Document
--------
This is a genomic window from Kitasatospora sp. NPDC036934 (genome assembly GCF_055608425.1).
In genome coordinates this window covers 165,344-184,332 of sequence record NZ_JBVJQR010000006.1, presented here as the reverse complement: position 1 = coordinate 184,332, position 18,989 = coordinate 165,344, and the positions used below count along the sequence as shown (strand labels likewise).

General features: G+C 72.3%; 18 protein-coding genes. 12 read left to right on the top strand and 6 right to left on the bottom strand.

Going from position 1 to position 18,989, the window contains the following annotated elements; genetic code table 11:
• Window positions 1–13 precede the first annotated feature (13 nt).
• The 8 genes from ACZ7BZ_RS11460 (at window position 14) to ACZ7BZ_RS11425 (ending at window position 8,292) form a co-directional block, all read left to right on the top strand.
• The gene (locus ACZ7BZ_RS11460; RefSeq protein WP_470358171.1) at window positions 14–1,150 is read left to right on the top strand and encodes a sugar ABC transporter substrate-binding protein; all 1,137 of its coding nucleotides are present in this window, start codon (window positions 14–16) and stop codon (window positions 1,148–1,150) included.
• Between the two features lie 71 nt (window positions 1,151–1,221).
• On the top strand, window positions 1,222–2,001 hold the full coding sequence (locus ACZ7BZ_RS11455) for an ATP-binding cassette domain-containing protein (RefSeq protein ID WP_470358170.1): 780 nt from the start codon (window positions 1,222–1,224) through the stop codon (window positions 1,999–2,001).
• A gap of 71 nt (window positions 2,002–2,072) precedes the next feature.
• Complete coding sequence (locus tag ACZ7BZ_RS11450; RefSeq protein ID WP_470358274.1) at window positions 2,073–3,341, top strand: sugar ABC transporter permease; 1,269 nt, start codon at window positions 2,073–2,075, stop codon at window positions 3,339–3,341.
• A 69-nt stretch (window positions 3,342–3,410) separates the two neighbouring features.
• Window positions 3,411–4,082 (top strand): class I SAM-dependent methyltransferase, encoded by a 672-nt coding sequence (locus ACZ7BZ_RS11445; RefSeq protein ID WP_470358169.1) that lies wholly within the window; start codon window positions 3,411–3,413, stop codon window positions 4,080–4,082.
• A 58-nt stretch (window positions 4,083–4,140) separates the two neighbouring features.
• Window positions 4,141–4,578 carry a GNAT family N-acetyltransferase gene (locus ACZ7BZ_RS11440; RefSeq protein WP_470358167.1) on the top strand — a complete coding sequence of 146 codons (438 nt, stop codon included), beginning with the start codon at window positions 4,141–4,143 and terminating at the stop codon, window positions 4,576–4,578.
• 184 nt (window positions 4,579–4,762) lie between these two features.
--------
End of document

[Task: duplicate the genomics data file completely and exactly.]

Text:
This is a genomic window from Kitasatospora sp. NPDC036934 (genome assembly GCF_055608425.1).
In genome coordinates this window covers 165,344-184,332 of sequence record NZ_JBVJQR010000006.1, presented here as the reverse complement: position 1 = coordinate 184,332, position 18,989 = coordinate 165,344, and the positions used below count along the sequence as shown (strand labels likewise).

General features: G+C 72.3%; 18 protein-coding genes. 12 read left to right on the top strand and 6 right to left on the bottom strand.

Going from position 1 to position 18,989, the window contains the following annotated elements; genetic code table 11:
• Window positions 1–13 precede the first annotated feature (13 nt).
• The 8 genes from ACZ7BZ_RS11460 (at window position 14) to ACZ7BZ_RS11425 (ending at window position 8,292) form a co-directional block, all read left to right on the top strand.
• The gene (locus ACZ7BZ_RS11460; RefSeq protein WP_470358171.1) at window positions 14–1,150 is read left to right on the top strand and encodes a sugar ABC transporter substrate-binding protein; all 1,137 of its coding nucleotides are present in this window, start codon (window positions 14–16) and stop codon (window positions 1,148–1,150) included.
• Between the two features lie 71 nt (window positions 1,151–1,221).
• On the top strand, window positions 1,222–2,001 hold the full coding sequence (locus ACZ7BZ_RS11455) for an ATP-binding cassette domain-containing protein (RefSeq protein ID WP_470358170.1): 780 nt from the start codon (window positions 1,222–1,224) through the stop codon (window positions 1,999–2,001).
• A gap of 71 nt (window positions 2,002–2,072) precedes the next feature.
• Complete coding sequence (locus tag ACZ7BZ_RS11450; RefSeq protein ID WP_470358274.1) at window positions 2,073–3,341, top strand: sugar ABC transporter permease; 1,269 nt, start codon at window positions 2,073–2,075, stop codon at window positions 3,339–3,341.
• A 69-nt stretch (window positions 3,342–3,410) separates the two neighbouring features.
• Window positions 3,411–4,082 (top strand): class I SAM-dependent methyltransferase, encoded by a 672-nt coding sequence (locus ACZ7BZ_RS11445; RefSeq protein ID WP_470358169.1) that lies wholly within the window; start codon window positions 3,411–3,413, stop codon window positions 4,080–4,082.
• A 58-nt stretch (window positions 4,083–4,140) separates the two neighbouring features.
• Window positions 4,141–4,578 carry a GNAT family N-acetyltransferase gene (locus ACZ7BZ_RS11440; RefSeq protein WP_470358167.1) on the top strand — a complete coding sequence of 146 codons (438 nt, stop codon included), beginning with the start codon at window positions 4,141–4,143 and terminating at the stop codon, window positions 4,576–4,578.
• 184 nt (window positions 4,579–4,762) lie between these two features.